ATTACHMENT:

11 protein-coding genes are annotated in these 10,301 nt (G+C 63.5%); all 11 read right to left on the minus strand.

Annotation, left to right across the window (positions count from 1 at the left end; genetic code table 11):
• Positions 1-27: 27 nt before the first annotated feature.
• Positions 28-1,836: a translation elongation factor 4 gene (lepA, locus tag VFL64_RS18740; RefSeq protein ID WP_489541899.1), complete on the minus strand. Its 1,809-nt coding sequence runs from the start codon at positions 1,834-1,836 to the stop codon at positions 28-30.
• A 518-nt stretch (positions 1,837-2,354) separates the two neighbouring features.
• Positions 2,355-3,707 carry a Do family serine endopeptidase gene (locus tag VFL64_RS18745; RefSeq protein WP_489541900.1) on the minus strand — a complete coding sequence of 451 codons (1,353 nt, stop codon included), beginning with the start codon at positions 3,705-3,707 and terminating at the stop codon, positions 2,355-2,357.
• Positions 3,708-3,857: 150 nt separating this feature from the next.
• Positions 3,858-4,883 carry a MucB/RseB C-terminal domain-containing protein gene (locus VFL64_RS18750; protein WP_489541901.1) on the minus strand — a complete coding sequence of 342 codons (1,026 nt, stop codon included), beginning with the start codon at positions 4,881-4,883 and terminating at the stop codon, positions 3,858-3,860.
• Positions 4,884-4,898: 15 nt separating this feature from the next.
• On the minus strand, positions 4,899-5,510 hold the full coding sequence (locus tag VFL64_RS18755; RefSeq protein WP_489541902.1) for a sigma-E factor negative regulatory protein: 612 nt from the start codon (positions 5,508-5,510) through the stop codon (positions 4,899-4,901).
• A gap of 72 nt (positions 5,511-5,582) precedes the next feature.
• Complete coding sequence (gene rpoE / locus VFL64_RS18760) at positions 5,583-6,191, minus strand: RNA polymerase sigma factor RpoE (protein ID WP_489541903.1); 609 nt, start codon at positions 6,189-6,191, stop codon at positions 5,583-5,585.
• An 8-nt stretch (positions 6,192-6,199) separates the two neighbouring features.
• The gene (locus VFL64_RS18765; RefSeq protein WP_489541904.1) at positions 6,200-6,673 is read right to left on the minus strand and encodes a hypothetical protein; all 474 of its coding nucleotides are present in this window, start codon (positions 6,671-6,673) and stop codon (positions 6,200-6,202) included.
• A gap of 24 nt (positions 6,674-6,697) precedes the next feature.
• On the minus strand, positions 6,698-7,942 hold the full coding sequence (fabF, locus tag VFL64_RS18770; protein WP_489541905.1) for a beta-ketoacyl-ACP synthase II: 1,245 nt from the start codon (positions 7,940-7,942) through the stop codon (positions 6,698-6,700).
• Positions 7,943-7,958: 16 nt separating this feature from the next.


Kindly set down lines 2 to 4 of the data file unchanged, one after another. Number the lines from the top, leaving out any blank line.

Annotation, left to right across the window (positions count from 1 at the left end; genetic code table 11):
• Positions 1-27: 27 nt before the first annotated feature.
• Positions 28-1,836: a translation elongation factor 4 gene (lepA, locus tag VFL64_RS18740; RefSeq protein ID WP_489541899.1), complete on the minus strand. Its 1,809-nt coding sequence runs from the start codon at positions 1,834-1,836 to the stop codon at positions 28-30.